# 8: The Hydrogen Atom

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- 4519

The hydrogen atom is of special interest because the hydrogen atom wavefunctions obtained by solving the hydrogen atom Schrödinger equation are a set of functions called atomic orbitals that can be used to describe more complex atoms and even molecules. This feature is particularly useful because, as we shall see in Chapters 9 and 10, the Schrödinger equation for more complex chemical systems cannot be solved analytically. By using the atomic orbitals obtained from the solution of the hydrogen atom Schrödinger equation, we can describe the structure and reactivity of molecules and the nature of chemical bonds. The spacings and intensities of the spectroscopic transitions between the electronic states of the hydrogen atom also are predicted quantitatively by the quantum treatment of this system.

- 8.1: The Schrödinger Equation
- The hydrogen atom, consisting of an electron and a proton, is a two-particle system, and the internal motion of two particles around their center of mass is equivalent to the motion of a single particle with a reduced mass.

- 8.2: The Wavefunctions
- The solutions to the hydrogen atom Schrödinger equation are functions that are products of a spherical harmonic function and a radial function.

- 8.3: Orbital Energy Levels, Selection Rules, and Spectroscopy
- The orbital energy eigenvalues obtained by solving the hydrogen atom Schrödinger equation is negative and approaches zero as the quantum number n approaches infinity. Because the hydrogen atom is used as a foundation for multi-electron systems, it is useful to remember the total energy (binding energy) of the ground state hydrogen atom.

- 8.4: Magnetic Properties and the Zeeman Effect
- Electrons in atoms also are moving charges with angular momentum so they too produce a magnetic dipole, which is why some materials are magnetic. A magnetic dipole interacts with an applied magnetic field, and the energy of this interaction is given by the scalar product of the magnetic dipole moment, and the magnetic field.

- 8.5: Discovering Electron Spin
- We then have charge moving in a circle, angular momentum, and a magnetic moment, which interacts with the magnetic field and gives us the Zeeman-like effect that we observed. To describe electron spin from a quantum mechanical perspective, we must have spin wavefunctions and spin operators. The properties of the spin states are deduced from experimental observations and by analogy with our treatment of the states arising from the orbital angular momentum of the electron.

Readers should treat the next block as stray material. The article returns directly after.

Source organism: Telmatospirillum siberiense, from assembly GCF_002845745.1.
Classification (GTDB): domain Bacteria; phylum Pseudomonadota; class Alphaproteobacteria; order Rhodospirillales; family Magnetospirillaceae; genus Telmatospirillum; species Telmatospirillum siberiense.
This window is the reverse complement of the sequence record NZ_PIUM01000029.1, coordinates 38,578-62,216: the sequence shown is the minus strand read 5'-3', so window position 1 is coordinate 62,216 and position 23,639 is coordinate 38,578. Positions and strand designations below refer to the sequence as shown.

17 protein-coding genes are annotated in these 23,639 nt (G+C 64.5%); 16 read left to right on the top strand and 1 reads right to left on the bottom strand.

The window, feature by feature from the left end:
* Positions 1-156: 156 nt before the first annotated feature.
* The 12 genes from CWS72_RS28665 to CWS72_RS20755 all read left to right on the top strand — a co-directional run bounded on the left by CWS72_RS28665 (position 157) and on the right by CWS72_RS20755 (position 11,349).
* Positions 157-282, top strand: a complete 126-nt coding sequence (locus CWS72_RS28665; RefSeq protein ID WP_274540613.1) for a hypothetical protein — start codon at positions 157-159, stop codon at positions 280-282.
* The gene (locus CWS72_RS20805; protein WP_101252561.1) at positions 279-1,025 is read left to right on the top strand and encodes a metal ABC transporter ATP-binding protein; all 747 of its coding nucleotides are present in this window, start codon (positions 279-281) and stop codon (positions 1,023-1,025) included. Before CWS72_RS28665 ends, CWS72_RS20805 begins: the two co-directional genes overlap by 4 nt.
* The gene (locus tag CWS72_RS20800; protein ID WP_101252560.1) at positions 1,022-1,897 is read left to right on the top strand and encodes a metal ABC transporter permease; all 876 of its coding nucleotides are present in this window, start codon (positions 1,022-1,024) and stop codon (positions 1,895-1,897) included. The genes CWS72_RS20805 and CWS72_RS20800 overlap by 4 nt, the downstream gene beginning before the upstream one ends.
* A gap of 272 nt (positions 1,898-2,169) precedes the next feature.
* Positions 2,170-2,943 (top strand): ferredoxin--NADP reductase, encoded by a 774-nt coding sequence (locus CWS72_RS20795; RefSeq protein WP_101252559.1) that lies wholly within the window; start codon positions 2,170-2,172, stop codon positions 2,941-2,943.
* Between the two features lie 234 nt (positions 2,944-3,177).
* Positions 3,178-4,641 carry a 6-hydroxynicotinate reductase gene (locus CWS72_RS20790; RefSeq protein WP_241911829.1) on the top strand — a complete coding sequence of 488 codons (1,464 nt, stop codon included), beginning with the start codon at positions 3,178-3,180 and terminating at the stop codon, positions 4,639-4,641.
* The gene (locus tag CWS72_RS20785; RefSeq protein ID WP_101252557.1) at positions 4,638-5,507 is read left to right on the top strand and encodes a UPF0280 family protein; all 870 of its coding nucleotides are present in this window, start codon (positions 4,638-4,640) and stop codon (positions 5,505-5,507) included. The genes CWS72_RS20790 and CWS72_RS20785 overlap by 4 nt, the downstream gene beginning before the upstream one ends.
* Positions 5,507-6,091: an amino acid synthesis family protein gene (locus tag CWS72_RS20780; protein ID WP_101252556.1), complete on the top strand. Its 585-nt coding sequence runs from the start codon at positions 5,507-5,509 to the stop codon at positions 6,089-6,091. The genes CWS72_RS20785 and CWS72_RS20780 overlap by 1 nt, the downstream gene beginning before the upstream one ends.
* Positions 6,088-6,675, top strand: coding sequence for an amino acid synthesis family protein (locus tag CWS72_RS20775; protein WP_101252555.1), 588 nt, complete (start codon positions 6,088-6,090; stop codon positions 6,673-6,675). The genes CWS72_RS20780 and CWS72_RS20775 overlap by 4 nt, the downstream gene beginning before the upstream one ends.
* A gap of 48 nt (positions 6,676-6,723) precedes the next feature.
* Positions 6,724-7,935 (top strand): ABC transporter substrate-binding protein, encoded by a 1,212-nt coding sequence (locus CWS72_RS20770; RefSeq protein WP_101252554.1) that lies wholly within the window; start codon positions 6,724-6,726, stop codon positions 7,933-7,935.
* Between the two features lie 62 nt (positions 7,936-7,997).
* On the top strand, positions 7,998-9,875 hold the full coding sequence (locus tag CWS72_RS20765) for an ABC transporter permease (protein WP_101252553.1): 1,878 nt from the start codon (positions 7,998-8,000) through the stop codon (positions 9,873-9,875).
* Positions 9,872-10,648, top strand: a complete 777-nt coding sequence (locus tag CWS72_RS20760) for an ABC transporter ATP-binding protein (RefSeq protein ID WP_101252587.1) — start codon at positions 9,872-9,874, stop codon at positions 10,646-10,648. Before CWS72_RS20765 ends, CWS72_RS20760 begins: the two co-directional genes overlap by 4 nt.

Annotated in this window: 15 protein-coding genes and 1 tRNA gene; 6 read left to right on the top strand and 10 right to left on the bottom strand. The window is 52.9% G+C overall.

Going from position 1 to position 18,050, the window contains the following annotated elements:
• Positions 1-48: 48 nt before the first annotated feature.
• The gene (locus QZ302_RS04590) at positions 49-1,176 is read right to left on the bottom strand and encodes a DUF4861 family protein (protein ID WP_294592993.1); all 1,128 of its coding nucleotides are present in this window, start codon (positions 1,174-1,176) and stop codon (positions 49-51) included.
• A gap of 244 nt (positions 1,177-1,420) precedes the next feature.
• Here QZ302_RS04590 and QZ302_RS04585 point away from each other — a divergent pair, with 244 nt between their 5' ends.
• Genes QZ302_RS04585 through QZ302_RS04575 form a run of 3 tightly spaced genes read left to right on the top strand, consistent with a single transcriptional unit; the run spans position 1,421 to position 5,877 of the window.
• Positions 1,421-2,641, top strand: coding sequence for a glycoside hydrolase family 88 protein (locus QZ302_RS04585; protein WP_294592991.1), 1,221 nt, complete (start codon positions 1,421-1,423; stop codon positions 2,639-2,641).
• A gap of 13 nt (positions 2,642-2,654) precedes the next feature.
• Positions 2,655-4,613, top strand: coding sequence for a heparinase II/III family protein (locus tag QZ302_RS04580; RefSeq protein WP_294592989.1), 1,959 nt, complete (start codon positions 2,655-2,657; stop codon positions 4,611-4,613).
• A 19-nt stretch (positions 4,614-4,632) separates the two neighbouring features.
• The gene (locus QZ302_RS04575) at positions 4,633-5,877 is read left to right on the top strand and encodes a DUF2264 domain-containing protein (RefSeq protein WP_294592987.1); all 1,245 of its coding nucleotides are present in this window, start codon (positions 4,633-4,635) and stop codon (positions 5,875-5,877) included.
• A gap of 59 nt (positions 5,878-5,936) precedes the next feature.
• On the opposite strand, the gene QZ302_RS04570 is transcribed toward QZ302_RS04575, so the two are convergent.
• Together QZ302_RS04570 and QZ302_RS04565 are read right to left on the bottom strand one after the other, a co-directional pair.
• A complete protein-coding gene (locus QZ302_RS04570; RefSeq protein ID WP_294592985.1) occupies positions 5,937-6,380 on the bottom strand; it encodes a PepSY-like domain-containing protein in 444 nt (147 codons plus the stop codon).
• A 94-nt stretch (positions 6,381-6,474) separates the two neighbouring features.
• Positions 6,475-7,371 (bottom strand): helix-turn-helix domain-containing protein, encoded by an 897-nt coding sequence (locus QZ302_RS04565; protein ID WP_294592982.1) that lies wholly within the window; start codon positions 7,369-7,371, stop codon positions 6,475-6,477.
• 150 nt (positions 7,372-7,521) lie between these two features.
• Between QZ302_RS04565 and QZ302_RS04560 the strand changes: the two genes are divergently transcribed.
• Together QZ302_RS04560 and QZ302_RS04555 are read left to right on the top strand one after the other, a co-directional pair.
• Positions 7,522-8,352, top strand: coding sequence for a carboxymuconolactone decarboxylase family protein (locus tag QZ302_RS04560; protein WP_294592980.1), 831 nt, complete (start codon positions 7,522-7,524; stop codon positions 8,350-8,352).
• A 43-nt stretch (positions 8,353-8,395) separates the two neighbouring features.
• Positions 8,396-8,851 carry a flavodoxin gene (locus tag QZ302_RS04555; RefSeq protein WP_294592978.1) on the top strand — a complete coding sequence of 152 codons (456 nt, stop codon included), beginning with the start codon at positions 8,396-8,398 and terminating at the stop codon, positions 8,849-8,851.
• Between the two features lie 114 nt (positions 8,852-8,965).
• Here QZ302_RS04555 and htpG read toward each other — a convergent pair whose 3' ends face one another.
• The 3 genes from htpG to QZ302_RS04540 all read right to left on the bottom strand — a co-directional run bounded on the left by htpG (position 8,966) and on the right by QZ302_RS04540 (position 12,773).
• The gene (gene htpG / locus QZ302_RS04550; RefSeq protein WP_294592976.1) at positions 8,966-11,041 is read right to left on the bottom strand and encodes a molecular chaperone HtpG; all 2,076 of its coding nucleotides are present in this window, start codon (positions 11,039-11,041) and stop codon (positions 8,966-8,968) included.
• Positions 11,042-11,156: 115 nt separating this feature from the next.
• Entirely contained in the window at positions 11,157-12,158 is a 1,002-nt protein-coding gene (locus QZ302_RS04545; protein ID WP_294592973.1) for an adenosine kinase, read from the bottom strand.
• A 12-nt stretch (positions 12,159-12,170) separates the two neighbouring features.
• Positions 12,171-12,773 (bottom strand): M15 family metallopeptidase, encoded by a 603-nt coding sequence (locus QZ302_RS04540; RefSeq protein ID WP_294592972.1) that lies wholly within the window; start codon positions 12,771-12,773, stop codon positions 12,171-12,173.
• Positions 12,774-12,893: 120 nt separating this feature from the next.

- 8.6: Other One-Electron Systems
- The quantum mechanical treatment of the hydrogen atom can be extended easily to other one-electron systems such as \(He^+\), \(Li^{2+}\), etc. The Hamiltonian changes in two places. Most importantly, the potential energy term is changed to account for the charge of the nucleus, which is the atomic number of the atom or ion, \(Z\), times the fundamental unit of charge, \(e\).

- 8.7: Spin-Orbitals and Electron Configurations
- The wavefunctions obtained by solving the hydrogen atom Schrödinger equation are associated with orbital angular motion and are often called spatial wavefunctions, to differentiate them from the spin wavefunctions. The complete wavefunction for an electron in a hydrogen atom must contain both the spatial and spin components.

- 8.8: Coupling of Angular Momentum and Spectroscopic Term Symbols
- The observation of fine structure in atomic hydrogen emission revealed that an orbital energy level diagram does not completely describe the energy levels of atoms. This fine structure also provided key evidence at the time for the existence of electron spin, which was used not only to give a qualitative explanation for the multiplets but also to furnish highly accurate calculations of the multiplet splittings.

- 8.E: The Hydrogen Atom (Exercises)
- Exercises for the "Quantum States of Atoms and Molecules" TextMap by Zielinksi et al.